Garbage-can Policy-making Meets Neo-liberal Ideology: Twenty Five Years of Redundant Reform of the English National Health Service
Article first published online: 21 OCT 2013
© 2013 John Wiley & Sons Ltd
Social Policy & Administration
Volume 48, Issue 3, pages 319–342, June 2014
How to Cite
Paton, C. (2014), Garbage-can Policy-making Meets Neo-liberal Ideology: Twenty Five Years of Redundant Reform of the English National Health Service. Social Policy & Administration, 48: 319–342. doi: 10.1111/spol.12044
- Issue published online: 28 APR 2014
- Article first published online: 21 OCT 2013
- Market reform;
- Garbage-can theory;
- English National Health Service (NHS);
- 25 years
The garbage-can theory of decision-making (Cohen et al. 1972), has been adapted into a perspective on policy-making, with adaptations of the approach placing notable emphasis upon the health sector (Kingdon 2006; Paton 2006). This article creates an adapted ‘garbage-can’ framework to help explain each stage of the reform of the English National Health Service (NHS) over the last 25 years.
The emergence of the key idea and resultant policy at each stage of reform of the English NHS has been arational and indeed sometimes irrational. Policy has reflected advocacy by policy-salesmen (Kingdon 2002), proffering ‘solutions’ to ill-defined problems and answers to unasked questions, and politicians' short-termist responses at each decision-point.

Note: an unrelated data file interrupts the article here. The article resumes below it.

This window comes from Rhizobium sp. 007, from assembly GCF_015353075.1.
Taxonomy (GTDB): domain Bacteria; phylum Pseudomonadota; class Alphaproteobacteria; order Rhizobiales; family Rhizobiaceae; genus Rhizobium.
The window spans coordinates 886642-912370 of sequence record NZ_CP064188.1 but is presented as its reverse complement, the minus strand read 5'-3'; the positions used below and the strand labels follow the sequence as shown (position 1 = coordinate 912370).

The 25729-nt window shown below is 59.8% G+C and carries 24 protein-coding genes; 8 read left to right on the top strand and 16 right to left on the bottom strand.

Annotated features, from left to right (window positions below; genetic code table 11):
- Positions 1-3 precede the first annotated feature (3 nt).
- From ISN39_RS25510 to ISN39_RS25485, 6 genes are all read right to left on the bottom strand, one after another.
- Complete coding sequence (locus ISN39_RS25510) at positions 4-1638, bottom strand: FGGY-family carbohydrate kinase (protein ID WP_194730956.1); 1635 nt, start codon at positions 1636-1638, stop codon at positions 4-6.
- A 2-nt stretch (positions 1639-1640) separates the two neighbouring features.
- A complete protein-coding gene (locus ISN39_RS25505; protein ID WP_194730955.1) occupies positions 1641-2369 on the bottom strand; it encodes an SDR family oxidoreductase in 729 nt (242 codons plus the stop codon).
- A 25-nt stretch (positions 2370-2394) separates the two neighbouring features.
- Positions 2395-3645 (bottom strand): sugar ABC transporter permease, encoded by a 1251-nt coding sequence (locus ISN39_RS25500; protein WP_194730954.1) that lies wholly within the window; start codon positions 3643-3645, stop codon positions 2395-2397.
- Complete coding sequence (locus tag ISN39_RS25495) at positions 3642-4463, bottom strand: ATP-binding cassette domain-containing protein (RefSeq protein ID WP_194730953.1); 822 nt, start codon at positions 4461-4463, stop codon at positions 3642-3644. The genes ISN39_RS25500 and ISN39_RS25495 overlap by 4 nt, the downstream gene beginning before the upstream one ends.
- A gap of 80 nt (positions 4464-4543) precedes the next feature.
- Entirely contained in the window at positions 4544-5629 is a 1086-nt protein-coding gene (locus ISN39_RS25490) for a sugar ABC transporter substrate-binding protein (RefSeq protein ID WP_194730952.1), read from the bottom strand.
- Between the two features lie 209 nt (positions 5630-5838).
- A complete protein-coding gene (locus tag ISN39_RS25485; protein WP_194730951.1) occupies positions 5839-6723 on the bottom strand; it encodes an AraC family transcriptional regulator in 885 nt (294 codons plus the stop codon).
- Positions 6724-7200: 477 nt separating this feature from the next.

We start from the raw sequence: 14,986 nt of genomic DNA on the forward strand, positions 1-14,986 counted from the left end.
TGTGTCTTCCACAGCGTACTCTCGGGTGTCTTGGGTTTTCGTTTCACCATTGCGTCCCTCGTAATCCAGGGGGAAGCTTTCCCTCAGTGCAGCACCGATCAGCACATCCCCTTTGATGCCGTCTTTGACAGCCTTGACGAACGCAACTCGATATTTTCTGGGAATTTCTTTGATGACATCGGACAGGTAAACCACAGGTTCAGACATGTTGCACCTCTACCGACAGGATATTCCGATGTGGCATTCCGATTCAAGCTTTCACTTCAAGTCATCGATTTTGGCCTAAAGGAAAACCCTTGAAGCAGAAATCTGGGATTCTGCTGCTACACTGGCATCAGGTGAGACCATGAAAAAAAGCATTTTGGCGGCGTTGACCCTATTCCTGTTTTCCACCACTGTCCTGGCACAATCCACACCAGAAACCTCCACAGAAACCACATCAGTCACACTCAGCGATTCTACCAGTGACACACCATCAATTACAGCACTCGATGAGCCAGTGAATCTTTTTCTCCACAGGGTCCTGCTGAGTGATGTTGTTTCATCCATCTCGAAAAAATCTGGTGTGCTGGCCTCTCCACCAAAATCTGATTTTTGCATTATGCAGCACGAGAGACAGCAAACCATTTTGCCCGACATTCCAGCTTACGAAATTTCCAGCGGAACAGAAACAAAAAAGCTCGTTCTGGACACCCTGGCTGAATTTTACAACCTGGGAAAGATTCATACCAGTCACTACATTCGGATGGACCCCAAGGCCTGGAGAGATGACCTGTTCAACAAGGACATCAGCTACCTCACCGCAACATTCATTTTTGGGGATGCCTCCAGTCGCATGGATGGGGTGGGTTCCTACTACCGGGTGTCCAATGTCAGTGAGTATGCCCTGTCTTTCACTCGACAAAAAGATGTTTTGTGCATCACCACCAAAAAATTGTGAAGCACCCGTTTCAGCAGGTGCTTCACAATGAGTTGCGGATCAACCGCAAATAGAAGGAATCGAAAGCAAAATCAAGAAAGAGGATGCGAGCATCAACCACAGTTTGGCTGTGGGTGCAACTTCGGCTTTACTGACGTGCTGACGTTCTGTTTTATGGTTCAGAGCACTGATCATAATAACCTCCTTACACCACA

Yet the garbage-can alone is not enough: if arationality rules in policy-making day to day, this does not mean that there is not an overall ideological context, trend or bias in reform. The article also posits that ‘market reform’ has derived from the ideological hegemony of a naive anti-statism (hostility to a misleadingly defined and often mythological ‘centralist state’) in public services and enthusiasm for market competition rather than any evidence-based application of pro-market ideas to health policy.
A question arises: how are these two approaches (short-term arationality and longer-term ideological bias) combined in explanation of how policy over time is biased in a particular direction while seemingly arbitrary and directionless at each messy decision-point. The article attempts to combine the insights of a garbage-can approach with wider explanations of ideological hegemony.